In 1914 under the guidance of Father Stefl, the parishioners formed the Sokol Club. In 1915 the Sokol Club took up collections to buy a church bell which was officially blessed on May 16, 1916. In 1931, the wooden church was replaced with a larger brick structure, again being built by parishioners. For temporary use the old wooden structure was hoisted onto logs and rolled across the road onto the Stech family property. This brick church, with a seating capacity of 130, stands today as built in 1931, but now with the addition of a handicapped ramp donated in 2004 by the Louis and Margaret Blaha family and the Ernest and Hattie Cerny family. Over the years since 1931, the interior has been renovated and updated several times with altar reconfigurations, the installation of refinished pews (1993), repainting and recarpeting (2002), and a new organ (1998). The most recent interior change (2003) is the covering of the clear glass windows with beautifully designed glass units, financed by parishioner sponsorship.
The Sokol Club then set a goal to raise funds to finance the building of a parish hall. The Club also raised money to help support widows and orphans back in Czechoslovakia. The completed wooden hall, located where the Park Service Road now exists, was blessed by Most Reverend Denis Joseph O’Connell, Bishop of Richmond. The new hall served as a place to teach religion, and to hold social events, potluck dinners, and dances. It had upstairs rooms for the priest to stay overnight, and it remained in use for forty years.
Plans for a new parish hall began in 1948. Completed in 1954, the new parish hall was of sturdy cinder block construction, and it contained a large kitchen, a raised stage, and an expansive dance and social hall. Once again the parish farming families provided most of the labor and funds. This building became well known throughout the neighboring communities as “Peanut Hall”. With lively square dancing and the sounds of polka and big band music resounding, large Saturday night crowds were drawn from near and far. With the funds raised from these public dances, the building debts were quickly paid off, and the building was further redesigned to establish classrooms for religious education. In 1963 an additional twenty acres of land was given to the parish and diocese by Mary J. (Seidel) Piecek, the widowed daughter-in-law of Karel and Katerina Piecek. After serving the community for forty-five years, the “Peanut Hall” and it three acres were purchased by Chaparral Steel in 1999. Under the leadership of Reverend John J. Martinez, and with the diligence of a determined building committee, the proceeds from the sale of the old hall were used for the construction of a modern brick parish hall, begun in late 1999. Located to the south of the present church, the new hall was completed by summer’s end of 1000. This building is our parish hall today with its parish office, classrooms, a large pantry and kitchen, a stage, dance floor and cloakroom. The church, the new hall and the extensive paved parking lot now support our parish activities.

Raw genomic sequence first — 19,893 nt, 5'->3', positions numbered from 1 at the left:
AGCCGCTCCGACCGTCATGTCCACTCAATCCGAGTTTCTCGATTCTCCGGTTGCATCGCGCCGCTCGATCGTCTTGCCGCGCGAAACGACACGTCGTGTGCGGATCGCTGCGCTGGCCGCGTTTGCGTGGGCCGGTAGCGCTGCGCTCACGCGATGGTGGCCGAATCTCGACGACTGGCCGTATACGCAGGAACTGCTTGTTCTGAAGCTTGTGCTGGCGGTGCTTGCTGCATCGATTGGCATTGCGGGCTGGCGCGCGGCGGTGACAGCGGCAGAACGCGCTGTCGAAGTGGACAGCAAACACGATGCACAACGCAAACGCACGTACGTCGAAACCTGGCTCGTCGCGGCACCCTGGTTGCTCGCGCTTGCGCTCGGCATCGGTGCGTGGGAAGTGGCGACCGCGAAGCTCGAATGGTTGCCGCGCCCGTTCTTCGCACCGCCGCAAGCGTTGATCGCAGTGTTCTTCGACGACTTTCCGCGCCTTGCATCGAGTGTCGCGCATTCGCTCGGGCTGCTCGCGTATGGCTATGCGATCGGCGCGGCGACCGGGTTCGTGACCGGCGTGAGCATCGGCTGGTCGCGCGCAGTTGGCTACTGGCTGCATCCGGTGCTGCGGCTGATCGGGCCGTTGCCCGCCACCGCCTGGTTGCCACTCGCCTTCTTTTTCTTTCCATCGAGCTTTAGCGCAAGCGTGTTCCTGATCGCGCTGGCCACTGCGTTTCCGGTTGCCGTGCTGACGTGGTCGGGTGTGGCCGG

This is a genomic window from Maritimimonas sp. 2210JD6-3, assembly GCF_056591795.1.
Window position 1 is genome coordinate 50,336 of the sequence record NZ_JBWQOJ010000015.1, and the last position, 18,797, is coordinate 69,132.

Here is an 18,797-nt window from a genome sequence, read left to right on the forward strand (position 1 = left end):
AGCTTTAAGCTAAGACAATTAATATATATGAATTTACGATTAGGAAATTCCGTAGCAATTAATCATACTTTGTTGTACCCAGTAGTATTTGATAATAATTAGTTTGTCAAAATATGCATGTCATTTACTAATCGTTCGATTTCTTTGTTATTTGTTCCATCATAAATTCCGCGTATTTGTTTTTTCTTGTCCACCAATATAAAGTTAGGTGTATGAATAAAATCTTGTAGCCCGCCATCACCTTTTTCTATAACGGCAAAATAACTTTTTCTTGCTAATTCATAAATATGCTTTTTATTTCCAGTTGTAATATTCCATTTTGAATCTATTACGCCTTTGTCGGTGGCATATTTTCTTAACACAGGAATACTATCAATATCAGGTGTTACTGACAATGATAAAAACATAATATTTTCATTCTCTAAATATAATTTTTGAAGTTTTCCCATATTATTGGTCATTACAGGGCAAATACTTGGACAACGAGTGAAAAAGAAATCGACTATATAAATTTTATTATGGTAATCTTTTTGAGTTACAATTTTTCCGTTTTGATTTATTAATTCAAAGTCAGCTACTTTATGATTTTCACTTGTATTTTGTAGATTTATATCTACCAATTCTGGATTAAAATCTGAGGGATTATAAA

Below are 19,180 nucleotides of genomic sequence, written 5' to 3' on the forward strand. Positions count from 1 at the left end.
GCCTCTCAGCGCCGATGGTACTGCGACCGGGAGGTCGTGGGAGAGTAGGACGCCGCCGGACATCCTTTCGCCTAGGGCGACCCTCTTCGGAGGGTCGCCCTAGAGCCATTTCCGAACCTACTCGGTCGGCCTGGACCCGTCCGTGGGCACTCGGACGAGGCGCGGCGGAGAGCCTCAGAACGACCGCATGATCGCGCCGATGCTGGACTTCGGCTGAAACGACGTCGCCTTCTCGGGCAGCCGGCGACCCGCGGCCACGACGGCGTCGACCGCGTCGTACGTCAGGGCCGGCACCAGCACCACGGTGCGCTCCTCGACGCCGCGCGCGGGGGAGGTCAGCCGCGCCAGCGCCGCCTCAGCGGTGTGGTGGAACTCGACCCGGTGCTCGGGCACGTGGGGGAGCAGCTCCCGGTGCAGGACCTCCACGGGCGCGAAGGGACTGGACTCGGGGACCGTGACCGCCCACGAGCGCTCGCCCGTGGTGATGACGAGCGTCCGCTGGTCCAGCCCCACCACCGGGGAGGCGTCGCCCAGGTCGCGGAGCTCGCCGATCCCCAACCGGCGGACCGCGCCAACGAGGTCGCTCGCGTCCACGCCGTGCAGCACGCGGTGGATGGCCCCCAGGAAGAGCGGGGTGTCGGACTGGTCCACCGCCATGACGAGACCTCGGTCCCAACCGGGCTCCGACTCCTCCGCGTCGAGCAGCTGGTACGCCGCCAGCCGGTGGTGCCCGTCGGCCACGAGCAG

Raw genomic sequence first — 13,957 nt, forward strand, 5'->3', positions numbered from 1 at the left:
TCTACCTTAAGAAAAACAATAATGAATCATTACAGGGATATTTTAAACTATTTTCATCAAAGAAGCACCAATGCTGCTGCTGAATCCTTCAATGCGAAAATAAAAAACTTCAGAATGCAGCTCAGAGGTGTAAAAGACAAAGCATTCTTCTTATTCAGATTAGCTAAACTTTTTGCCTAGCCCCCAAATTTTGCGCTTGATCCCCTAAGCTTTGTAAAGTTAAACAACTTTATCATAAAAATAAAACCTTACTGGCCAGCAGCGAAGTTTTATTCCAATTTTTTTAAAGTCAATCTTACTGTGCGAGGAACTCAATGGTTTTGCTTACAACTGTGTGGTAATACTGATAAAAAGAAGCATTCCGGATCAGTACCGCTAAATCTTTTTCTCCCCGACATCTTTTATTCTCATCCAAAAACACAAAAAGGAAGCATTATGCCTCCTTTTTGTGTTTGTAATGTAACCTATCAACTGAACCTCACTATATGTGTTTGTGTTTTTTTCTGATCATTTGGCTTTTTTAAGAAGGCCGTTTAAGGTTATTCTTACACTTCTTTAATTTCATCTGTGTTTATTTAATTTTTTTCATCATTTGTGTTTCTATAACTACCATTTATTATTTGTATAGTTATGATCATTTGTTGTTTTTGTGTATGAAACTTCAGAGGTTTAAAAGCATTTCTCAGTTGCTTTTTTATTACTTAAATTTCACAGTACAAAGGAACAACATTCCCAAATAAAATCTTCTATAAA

The church’s cemetery is believed to have been established in 1910 with the burial of Mary Prochaska. In 1940, Father Stefl was laid to rest in Saint John’s cemetery. The cemetery holds approximately 200 of our parish’s deceased family members and friends.
In December 1978, a pledge drive was undertaken to purchase a rectory for the pastor. A nearby three-bedroom residence was obtained to accommodate the pastor and any visiting clergy, as well as the parish office.
In 2003, a Crisis and Bereavement committee was established to provide relief assistance and funeral reception arrangements to any and all parishioners as needed.